What was once rumored is now official: Ford is going to use VW's electric car platform, called MEB, for some of its own battery-powered vehicles. The announcement builds on the "global alliance" that the pair announced back in January. Ford says it will use VW's MEB to build "at least one high-volume fully electric vehicle" in Europe "starting in 2023." The MEB framework is already being used in a variety of yet-to-be-released EVs by Volkswagen and its subsidiary brands. Ford is the first external company beyond e.GO Mobile AG, a German EV startup, to use MEB, however.
Ford hopes to sell more than 600,000 vehicles using the MEB framework over a six-year period. A second model -- again, designed for Europe -- is under discussion at the company. "This supports Ford's European strategy, which involves continuing to play on its strengths – including commercial vehicles, compelling crossovers and imported iconic vehicles such as Mustang and Explorer," the company said in a press release. VW, meanwhile, has been working on MEB since 2016 and expects to build 15 million cars using the platform in the next decade. These include the camper-inspired I.D. Buzz and the still-under-wraps ID.3 hatchback.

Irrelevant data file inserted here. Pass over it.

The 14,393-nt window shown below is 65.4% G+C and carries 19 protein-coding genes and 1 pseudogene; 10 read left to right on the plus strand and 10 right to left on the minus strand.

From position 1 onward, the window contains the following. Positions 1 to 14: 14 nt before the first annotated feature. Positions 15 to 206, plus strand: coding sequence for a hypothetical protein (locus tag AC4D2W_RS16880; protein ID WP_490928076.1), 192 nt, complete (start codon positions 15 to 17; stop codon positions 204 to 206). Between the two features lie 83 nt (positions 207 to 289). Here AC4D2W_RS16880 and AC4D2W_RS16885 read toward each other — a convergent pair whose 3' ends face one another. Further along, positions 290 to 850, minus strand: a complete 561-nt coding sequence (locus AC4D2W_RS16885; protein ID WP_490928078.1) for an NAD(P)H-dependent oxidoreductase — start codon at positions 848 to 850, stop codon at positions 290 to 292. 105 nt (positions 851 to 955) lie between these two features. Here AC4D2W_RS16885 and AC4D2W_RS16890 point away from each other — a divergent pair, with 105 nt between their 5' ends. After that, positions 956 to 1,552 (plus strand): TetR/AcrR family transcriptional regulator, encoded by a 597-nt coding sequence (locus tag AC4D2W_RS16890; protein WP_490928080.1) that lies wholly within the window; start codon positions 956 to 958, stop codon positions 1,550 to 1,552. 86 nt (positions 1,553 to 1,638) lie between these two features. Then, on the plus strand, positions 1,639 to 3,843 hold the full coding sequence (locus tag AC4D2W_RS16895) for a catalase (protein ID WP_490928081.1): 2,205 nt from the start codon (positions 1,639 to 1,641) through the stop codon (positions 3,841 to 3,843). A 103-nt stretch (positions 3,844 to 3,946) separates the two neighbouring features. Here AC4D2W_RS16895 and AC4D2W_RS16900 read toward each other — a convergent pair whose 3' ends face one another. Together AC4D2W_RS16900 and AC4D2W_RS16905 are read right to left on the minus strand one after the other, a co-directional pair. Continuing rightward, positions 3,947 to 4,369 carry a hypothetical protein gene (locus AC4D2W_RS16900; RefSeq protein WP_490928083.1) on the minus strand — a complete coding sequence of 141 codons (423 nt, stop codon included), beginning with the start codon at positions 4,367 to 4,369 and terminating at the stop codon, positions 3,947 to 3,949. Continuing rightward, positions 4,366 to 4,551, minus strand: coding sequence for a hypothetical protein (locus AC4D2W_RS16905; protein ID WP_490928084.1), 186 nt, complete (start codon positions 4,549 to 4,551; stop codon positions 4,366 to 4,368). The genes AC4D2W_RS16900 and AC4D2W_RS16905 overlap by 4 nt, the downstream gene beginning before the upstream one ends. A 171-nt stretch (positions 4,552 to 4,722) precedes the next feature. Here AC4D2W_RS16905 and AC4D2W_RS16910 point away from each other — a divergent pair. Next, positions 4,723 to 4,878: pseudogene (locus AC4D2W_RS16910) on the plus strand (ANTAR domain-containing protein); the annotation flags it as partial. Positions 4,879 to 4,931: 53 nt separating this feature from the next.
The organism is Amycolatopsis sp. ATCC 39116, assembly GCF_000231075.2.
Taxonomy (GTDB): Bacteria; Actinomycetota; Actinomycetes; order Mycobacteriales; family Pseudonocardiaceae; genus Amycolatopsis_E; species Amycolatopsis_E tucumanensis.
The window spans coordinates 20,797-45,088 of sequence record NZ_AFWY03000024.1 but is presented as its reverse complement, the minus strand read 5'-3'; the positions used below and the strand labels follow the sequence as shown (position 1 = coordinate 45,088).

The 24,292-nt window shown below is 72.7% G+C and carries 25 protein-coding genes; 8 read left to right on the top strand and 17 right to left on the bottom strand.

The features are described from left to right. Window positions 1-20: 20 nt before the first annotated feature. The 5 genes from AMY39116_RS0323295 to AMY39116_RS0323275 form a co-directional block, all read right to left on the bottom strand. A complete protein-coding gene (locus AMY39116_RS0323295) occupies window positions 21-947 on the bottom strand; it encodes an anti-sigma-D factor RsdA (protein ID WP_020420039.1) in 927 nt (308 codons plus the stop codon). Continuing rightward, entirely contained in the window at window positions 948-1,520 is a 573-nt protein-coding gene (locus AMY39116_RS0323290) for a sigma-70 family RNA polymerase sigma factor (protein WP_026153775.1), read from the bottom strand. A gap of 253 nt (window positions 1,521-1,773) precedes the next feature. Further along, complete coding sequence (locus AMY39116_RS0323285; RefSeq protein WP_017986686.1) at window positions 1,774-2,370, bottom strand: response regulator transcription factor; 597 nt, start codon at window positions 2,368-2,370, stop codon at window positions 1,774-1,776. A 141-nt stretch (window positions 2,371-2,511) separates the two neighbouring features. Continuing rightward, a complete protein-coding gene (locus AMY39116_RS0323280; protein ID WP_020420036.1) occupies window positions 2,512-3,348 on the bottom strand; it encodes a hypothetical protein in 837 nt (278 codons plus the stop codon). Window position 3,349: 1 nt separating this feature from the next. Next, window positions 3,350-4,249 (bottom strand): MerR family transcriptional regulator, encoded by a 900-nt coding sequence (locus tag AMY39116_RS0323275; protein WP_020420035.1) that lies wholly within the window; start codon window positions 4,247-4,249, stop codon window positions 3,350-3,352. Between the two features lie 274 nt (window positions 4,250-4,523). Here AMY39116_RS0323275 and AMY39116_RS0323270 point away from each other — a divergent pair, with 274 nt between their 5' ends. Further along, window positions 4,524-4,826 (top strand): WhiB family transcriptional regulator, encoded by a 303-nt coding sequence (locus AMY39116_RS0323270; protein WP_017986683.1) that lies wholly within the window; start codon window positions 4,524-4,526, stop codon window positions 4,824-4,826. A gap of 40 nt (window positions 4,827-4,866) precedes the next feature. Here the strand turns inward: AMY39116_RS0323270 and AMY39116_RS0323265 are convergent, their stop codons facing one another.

In addition, VW is pouring $2.6 billion into Argo AI, a self-driving startup based in Pittsburgh. Ford has already invested in the company -- today's announcement means both automakers have an equal stake and, combined, a "substantial majority." Both companies plan to implement Argo AI's system into some of their future cars. Together, that should give Argo AI plenty of data to finesse its system and attract more automaker customers. Ford and VW say they will independently design "purpose-built vehicles to support the distinct people and goods movement initiatives of both companies." The specifics are unclear, but "purpose-built" suggests both companies are interested in driverless delivery and taxi vehicles.
Watch out, Tesla?